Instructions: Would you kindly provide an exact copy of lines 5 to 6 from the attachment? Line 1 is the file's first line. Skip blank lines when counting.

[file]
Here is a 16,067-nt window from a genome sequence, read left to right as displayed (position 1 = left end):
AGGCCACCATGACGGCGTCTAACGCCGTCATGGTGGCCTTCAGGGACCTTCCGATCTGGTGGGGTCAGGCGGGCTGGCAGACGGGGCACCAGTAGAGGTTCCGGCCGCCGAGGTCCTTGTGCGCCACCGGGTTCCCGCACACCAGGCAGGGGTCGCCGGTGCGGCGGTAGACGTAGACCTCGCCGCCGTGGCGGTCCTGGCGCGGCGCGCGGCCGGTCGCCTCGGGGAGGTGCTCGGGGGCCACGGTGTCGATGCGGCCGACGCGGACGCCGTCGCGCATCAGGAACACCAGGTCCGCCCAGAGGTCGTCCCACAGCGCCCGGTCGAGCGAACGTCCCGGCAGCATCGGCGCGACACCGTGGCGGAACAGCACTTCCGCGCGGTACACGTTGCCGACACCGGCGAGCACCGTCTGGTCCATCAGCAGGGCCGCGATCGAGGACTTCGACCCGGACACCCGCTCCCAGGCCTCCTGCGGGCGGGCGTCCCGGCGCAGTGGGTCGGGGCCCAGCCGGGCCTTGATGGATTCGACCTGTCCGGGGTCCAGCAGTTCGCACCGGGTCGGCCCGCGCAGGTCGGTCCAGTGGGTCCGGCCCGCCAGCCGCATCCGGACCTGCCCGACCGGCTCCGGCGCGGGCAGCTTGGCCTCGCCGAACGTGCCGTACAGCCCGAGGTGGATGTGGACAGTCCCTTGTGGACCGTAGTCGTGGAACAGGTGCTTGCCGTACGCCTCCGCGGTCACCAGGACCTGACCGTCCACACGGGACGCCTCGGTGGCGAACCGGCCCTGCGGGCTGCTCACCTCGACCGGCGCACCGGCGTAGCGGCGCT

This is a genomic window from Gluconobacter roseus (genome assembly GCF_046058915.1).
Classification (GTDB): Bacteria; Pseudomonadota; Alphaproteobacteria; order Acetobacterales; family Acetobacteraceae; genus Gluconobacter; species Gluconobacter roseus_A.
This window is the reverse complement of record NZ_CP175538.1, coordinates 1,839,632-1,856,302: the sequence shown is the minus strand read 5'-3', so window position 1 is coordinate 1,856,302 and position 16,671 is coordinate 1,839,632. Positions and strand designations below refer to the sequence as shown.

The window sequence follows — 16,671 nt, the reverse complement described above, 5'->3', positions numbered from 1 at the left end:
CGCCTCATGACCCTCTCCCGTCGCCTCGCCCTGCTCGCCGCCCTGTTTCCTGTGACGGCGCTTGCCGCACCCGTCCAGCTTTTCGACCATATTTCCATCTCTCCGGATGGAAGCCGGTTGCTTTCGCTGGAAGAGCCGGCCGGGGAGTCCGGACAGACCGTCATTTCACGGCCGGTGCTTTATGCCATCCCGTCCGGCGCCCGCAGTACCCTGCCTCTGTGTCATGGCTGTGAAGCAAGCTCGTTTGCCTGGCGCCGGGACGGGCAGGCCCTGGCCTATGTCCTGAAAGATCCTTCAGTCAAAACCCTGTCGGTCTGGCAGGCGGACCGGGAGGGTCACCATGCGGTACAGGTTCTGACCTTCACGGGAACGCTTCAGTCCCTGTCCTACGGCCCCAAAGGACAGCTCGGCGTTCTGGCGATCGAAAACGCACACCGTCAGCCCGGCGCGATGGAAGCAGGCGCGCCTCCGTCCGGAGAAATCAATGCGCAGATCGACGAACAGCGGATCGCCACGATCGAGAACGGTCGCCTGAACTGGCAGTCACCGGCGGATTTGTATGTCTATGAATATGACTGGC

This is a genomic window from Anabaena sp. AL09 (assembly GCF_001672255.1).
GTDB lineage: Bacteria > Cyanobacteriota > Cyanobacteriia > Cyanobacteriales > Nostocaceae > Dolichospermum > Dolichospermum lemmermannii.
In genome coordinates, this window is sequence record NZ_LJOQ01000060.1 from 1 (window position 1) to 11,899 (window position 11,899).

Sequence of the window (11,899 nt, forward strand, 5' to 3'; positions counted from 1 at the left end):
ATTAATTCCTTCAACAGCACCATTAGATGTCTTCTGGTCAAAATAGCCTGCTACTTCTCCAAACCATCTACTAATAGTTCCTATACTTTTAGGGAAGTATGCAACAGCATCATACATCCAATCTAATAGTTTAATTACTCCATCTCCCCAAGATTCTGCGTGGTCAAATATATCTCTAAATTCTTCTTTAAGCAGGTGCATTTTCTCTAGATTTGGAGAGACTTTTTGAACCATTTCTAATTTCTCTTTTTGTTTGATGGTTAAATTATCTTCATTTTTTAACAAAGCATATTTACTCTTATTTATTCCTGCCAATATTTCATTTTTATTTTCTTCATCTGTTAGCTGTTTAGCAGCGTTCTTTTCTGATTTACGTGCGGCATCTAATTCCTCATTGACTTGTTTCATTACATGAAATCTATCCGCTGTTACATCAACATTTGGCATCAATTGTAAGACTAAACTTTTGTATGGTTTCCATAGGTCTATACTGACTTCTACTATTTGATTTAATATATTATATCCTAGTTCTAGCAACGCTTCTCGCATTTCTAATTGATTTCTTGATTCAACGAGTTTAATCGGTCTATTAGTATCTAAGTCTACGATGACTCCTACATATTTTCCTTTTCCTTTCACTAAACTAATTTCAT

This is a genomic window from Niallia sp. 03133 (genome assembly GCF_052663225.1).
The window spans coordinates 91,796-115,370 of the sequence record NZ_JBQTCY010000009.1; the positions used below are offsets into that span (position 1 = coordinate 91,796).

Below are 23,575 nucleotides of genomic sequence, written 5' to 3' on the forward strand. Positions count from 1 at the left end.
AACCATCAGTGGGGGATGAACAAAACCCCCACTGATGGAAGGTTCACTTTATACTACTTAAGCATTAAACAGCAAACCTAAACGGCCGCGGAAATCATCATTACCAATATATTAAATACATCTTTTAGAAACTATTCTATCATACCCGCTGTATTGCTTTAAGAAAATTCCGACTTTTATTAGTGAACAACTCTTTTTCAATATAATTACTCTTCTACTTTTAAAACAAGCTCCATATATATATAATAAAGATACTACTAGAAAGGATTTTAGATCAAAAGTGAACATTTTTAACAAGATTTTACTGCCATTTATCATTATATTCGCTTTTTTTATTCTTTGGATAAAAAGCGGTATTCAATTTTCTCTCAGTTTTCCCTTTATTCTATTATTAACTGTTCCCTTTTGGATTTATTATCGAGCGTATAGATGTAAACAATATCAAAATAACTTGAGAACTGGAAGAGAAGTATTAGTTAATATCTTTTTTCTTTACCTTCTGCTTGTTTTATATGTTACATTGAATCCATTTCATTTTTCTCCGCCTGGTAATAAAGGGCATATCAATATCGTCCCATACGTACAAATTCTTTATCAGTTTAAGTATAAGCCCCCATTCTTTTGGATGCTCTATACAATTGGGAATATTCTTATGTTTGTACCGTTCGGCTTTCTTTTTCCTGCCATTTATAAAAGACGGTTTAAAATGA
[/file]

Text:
This window is the reverse complement of record NZ_CP175538.1, coordinates 1,839,632-1,856,302: the sequence shown is the minus strand read 5'-3', so window position 1 is coordinate 1,856,302 and position 16,671 is coordinate 1,839,632. Positions and strand designations below refer to the sequence as shown.

The window sequence follows — 16,671 nt, the reverse complement described above, 5'->3', positions numbered from 1 at the left end: